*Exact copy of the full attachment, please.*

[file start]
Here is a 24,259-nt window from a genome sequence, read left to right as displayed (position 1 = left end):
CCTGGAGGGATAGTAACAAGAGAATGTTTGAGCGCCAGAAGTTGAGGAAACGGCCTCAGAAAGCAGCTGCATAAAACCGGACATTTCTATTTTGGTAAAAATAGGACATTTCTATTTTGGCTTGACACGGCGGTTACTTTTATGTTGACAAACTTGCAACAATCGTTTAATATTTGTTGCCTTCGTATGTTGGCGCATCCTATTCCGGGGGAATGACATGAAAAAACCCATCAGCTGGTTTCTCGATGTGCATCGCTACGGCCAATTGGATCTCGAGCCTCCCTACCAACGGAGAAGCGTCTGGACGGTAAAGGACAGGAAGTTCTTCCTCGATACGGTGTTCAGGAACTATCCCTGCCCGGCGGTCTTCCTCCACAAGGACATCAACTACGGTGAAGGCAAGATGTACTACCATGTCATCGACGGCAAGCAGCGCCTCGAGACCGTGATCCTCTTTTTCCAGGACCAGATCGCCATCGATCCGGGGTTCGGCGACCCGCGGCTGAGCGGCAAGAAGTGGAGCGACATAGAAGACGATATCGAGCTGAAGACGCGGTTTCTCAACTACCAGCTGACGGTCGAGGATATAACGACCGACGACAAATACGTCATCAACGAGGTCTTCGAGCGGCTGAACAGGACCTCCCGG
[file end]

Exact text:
Here is a 24,259-nt window from a genome sequence, read left to right as displayed (position 1 = left end):
CCTGGAGGGATAGTAACAAGAGAATGTTTGAGCGCCAGAAGTTGAGGAAACGGCCTCAGAAAGCAGCTGCATAAAACCGGACATTTCTATTTTGGTAAAAATAGGACATTTCTATTTTGGCTTGACACGGCGGTTACTTTTATGTTGACAAACTTGCAACAATCGTTTAATATTTGTTGCCTTCGTATGTTGGCGCATCCTATTCCGGGGGAATGACATGAAAAAACCCATCAGCTGGTTTCTCGATGTGCATCGCTACGGCCAATTGGATCTCGAGCCTCCCTACCAACGGAGAAGCGTCTGGACGGTAAAGGACAGGAAGTTCTTCCTCGATACGGTGTTCAGGAACTATCCCTGCCCGGCGGTCTTCCTCCACAAGGACATCAACTACGGTGAAGGCAAGATGTACTACCATGTCATCGACGGCAAGCAGCGCCTCGAGACCGTGATCCTCTTTTTCCAGGACCAGATCGCCATCGATCCGGGGTTCGGCGACCCGCGGCTGAGCGGCAAGAAGTGGAGCGACATAGAAGACGATATCGAGCTGAAGACGCGGTTTCTCAACTACCAGCTGACGGTCGAGGATATAACGACCGACGACAAATACGTCATCAACGAGGTCTTCGAGCGGCTGAACAGGACCTCCCGG